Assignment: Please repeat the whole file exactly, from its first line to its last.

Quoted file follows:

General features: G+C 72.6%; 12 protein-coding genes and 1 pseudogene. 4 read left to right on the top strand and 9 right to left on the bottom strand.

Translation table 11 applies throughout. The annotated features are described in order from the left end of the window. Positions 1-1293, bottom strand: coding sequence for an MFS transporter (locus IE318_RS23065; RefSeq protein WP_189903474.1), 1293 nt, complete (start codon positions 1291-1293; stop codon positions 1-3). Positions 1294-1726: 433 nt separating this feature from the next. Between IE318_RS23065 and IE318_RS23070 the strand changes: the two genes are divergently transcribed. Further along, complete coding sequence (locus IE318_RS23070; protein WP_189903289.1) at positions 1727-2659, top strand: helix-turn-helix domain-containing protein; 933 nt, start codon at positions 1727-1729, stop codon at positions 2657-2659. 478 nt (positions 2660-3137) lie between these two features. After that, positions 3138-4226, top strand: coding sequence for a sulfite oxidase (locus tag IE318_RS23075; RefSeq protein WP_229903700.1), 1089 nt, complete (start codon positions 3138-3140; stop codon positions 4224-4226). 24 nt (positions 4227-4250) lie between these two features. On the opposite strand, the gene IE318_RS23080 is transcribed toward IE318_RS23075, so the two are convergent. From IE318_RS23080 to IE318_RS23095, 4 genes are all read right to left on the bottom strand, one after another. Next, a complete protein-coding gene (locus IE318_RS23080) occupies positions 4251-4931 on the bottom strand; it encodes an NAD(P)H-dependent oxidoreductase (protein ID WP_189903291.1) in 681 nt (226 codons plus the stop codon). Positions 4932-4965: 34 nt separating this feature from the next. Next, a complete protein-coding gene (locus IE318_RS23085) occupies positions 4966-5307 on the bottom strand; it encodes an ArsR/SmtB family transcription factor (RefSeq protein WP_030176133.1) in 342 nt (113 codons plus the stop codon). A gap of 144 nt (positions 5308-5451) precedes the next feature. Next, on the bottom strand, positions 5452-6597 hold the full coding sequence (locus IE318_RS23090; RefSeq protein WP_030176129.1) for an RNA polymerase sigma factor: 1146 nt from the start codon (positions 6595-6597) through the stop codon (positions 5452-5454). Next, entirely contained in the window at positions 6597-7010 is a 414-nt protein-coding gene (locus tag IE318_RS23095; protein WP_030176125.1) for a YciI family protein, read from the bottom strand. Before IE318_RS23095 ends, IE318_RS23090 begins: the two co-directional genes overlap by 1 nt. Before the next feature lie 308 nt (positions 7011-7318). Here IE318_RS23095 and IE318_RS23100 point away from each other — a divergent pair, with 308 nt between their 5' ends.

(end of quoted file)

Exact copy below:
General features: G+C 72.6%; 12 protein-coding genes and 1 pseudogene. 4 read left to right on the top strand and 9 right to left on the bottom strand.

Translation table 11 applies throughout. The annotated features are described in order from the left end of the window. Positions 1-1293, bottom strand: coding sequence for an MFS transporter (locus IE318_RS23065; RefSeq protein WP_189903474.1), 1293 nt, complete (start codon positions 1291-1293; stop codon positions 1-3). Positions 1294-1726: 433 nt separating this feature from the next. Between IE318_RS23065 and IE318_RS23070 the strand changes: the two genes are divergently transcribed. Further along, complete coding sequence (locus IE318_RS23070; protein WP_189903289.1) at positions 1727-2659, top strand: helix-turn-helix domain-containing protein; 933 nt, start codon at positions 1727-1729, stop codon at positions 2657-2659. 478 nt (positions 2660-3137) lie between these two features. After that, positions 3138-4226, top strand: coding sequence for a sulfite oxidase (locus tag IE318_RS23075; RefSeq protein WP_229903700.1), 1089 nt, complete (start codon positions 3138-3140; stop codon positions 4224-4226). 24 nt (positions 4227-4250) lie between these two features. On the opposite strand, the gene IE318_RS23080 is transcribed toward IE318_RS23075, so the two are convergent. From IE318_RS23080 to IE318_RS23095, 4 genes are all read right to left on the bottom strand, one after another. Next, a complete protein-coding gene (locus IE318_RS23080) occupies positions 4251-4931 on the bottom strand; it encodes an NAD(P)H-dependent oxidoreductase (protein ID WP_189903291.1) in 681 nt (226 codons plus the stop codon). Positions 4932-4965: 34 nt separating this feature from the next. Next, a complete protein-coding gene (locus IE318_RS23085) occupies positions 4966-5307 on the bottom strand; it encodes an ArsR/SmtB family transcription factor (RefSeq protein WP_030176133.1) in 342 nt (113 codons plus the stop codon). A gap of 144 nt (positions 5308-5451) precedes the next feature. Next, on the bottom strand, positions 5452-6597 hold the full coding sequence (locus IE318_RS23090; RefSeq protein WP_030176129.1) for an RNA polymerase sigma factor: 1146 nt from the start codon (positions 6595-6597) through the stop codon (positions 5452-5454). Next, entirely contained in the window at positions 6597-7010 is a 414-nt protein-coding gene (locus tag IE318_RS23095; protein WP_030176125.1) for a YciI family protein, read from the bottom strand. Before IE318_RS23095 ends, IE318_RS23090 begins: the two co-directional genes overlap by 1 nt. Before the next feature lie 308 nt (positions 7011-7318). Here IE318_RS23095 and IE318_RS23100 point away from each other — a divergent pair, with 308 nt between their 5' ends.